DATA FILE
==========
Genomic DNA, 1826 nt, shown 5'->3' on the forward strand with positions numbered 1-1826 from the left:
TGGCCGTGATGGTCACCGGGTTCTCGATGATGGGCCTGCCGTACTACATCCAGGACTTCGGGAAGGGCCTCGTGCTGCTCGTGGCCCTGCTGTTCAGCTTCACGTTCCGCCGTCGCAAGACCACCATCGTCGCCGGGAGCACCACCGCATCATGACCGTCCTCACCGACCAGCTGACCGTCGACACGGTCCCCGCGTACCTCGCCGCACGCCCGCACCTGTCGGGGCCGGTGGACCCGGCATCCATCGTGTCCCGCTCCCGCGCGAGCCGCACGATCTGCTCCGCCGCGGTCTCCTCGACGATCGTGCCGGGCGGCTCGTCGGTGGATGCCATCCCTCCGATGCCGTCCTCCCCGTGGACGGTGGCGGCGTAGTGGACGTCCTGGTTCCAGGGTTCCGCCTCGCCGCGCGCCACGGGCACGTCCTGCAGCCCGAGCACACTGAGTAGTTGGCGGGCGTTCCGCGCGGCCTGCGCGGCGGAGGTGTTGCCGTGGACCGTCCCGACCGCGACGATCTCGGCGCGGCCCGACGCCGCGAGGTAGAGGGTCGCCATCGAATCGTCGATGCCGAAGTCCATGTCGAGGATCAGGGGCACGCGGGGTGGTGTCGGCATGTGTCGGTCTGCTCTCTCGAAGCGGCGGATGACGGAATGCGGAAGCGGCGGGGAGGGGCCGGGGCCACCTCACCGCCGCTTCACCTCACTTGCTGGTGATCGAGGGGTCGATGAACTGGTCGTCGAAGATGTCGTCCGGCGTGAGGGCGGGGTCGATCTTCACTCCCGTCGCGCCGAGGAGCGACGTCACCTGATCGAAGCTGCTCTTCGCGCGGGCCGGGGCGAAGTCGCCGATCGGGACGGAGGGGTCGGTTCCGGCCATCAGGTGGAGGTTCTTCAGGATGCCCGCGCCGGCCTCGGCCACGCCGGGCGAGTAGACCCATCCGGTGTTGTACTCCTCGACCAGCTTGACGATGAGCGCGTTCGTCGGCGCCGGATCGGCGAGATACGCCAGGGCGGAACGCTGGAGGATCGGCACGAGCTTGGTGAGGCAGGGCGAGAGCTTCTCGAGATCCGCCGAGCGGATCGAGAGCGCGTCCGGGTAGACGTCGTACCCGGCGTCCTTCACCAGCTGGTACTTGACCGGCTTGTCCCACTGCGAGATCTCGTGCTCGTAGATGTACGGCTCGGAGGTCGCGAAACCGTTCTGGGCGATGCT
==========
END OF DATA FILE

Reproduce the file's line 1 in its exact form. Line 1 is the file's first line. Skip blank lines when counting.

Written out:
Genomic DNA, 1826 nt, shown 5'->3' on the forward strand with positions numbered 1-1826 from the left: